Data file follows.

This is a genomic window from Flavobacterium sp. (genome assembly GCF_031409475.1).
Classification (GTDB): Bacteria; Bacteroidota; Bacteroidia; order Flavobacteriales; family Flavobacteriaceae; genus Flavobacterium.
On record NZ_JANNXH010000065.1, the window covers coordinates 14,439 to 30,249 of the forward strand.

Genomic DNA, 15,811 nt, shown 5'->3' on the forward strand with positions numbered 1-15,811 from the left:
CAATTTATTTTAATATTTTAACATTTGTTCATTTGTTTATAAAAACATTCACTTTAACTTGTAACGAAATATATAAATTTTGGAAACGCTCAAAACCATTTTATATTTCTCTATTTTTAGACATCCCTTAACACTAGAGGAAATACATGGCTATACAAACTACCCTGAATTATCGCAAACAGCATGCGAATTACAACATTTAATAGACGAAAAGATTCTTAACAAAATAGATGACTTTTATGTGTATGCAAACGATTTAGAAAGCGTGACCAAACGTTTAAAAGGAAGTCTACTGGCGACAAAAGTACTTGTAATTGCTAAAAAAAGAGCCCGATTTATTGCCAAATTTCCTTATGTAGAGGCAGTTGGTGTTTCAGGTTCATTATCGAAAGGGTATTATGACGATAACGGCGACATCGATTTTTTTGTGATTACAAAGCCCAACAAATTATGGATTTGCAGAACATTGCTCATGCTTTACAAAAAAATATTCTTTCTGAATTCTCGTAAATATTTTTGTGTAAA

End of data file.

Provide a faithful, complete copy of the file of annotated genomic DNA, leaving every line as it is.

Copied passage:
This is a genomic window from Flavobacterium sp. (genome assembly GCF_031409475.1).
Classification (GTDB): Bacteria; Bacteroidota; Bacteroidia; order Flavobacteriales; family Flavobacteriaceae; genus Flavobacterium.
On record NZ_JANNXH010000065.1, the window covers coordinates 14,439 to 30,249 of the forward strand.

Genomic DNA, 15,811 nt, shown 5'->3' on the forward strand with positions numbered 1-15,811 from the left:
CAATTTATTTTAATATTTTAACATTTGTTCATTTGTTTATAAAAACATTCACTTTAACTTGTAACGAAATATATAAATTTTGGAAACGCTCAAAACCATTTTATATTTCTCTATTTTTAGACATCCCTTAACACTAGAGGAAATACATGGCTATACAAACTACCCTGAATTATCGCAAACAGCATGCGAATTACAACATTTAATAGACGAAAAGATTCTTAACAAAATAGATGACTTTTATGTGTATGCAAACGATTTAGAAAGCGTGACCAAACGTTTAAAAGGAAGTCTACTGGCGACAAAAGTACTTGTAATTGCTAAAAAAAGAGCCCGATTTATTGCCAAATTTCCTTATGTAGAGGCAGTTGGTGTTTCAGGTTCATTATCGAAAGGGTATTATGACGATAACGGCGACATCGATTTTTTTGTGATTACAAAGCCCAACAAATTATGGATTTGCAGAACATTGCTCATGCTTTACAAAAAAATATTCTTTCTGAATTCTCGTAAATATTTTTGTGTAAA